Civilian Firefighters Keep Camp Safe

By Kate A. Hoit

By Kate A. Hoit / DoD Photo
LOGISTICS SUPPORT AREA ANACONDA, Balad, Iraq — A team of 20 civilians under the U.S. Army’s command here toil day in and day out fighting fires with Air Force personnel.

Contracted by Wackenhut Services Incorporated, the firefighters are a team assembled from throughout the United States. Their mission is to provide the installation with a full service support program ranging from fire suppression, fire prevention, aircraft rescue and firefighting, technical rescue, hazardous materials and basic life support services.

Upon their arrival in April, they replaced Soldiers who fought fires at LSA Anaconda during the previous year.

“Before the Army firefighters left, they helped us out with anything and everything we needed. From maps to tools and helping us get settled in, they were there for us,” said David Baggett, WSI firefighter.

“They also taught us tricks of the trade; because we are dealing with situations we have not seen in the ‘real world,’” he added.

The WSI team is part of two main fire departments at LSA Anaconda. WSI covers everything except the airfield, which is covered by the Air Force detachment. Each fire department has specific primary roles, but are strategic partners. For WSI, their main concern is focusing on structural fire protection, while the Air Force focuses on aircraft rescue firefighting.

In December, WSI responded to 73 incidents. They typically respond to 17 to 20 calls a week, including medical calls, hazardous material and fires.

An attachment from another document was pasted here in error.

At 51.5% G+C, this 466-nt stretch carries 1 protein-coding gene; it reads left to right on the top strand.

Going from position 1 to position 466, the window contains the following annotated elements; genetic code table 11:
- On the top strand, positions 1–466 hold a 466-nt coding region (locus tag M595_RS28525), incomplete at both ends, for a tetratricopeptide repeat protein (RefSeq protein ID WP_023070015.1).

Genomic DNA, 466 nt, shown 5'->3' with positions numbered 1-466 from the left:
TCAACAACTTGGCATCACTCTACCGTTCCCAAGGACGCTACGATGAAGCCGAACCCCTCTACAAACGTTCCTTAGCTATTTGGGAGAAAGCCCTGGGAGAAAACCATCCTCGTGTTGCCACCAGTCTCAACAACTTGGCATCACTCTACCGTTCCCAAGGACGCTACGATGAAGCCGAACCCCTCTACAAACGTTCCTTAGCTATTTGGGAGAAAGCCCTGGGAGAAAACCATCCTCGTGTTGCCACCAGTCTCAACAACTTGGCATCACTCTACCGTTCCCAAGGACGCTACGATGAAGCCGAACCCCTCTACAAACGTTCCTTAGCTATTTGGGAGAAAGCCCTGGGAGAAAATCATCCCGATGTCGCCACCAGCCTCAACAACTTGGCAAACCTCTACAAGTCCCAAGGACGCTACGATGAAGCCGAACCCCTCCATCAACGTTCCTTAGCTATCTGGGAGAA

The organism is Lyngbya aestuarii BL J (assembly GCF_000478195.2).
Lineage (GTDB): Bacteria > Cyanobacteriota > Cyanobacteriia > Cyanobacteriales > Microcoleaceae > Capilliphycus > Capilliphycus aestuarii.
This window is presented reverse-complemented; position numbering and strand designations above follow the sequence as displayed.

The 20 firemen work in three different stations on camp. Their work begins at 7 a.m., when they inspect their trucks and gear. At this time, they exchange information and discuss possible training for that day. They set aside at least one hour a day for multiple types of exercises.

“Our practice ranges from structural fire, emergency medical services, equipment and mock situations training,” Baggett said. “So, many of the guys have years and years of experience, and we continue to contribute knowledge to one another. It helps with the overall operation.”

Aside from the usual building and military shipping container fires, the team also responds to calls on suspicious packages. Firefighters stand ready and await the arrival of the explosive ordnance disposal teams. Additionally when LSA Anaconda comes under hostile fire, they secure and survey the scene. The team also assists in all medical calls.

Working with the Air Force presents both sets of firefighters with unique circumstances.

“All of us come from different locations and education from around the United States,” said Bill Taylor, acting assistant chief for WSI. “One thing about firefighters, no matter were you are from, we have all come together with a common goal to provide LSA Anaconda with the most professional firefighters providing fire protection and medical care available.”

(By Spc. Kate A. Hoit, 301st Area Support Group Public Affairs Office)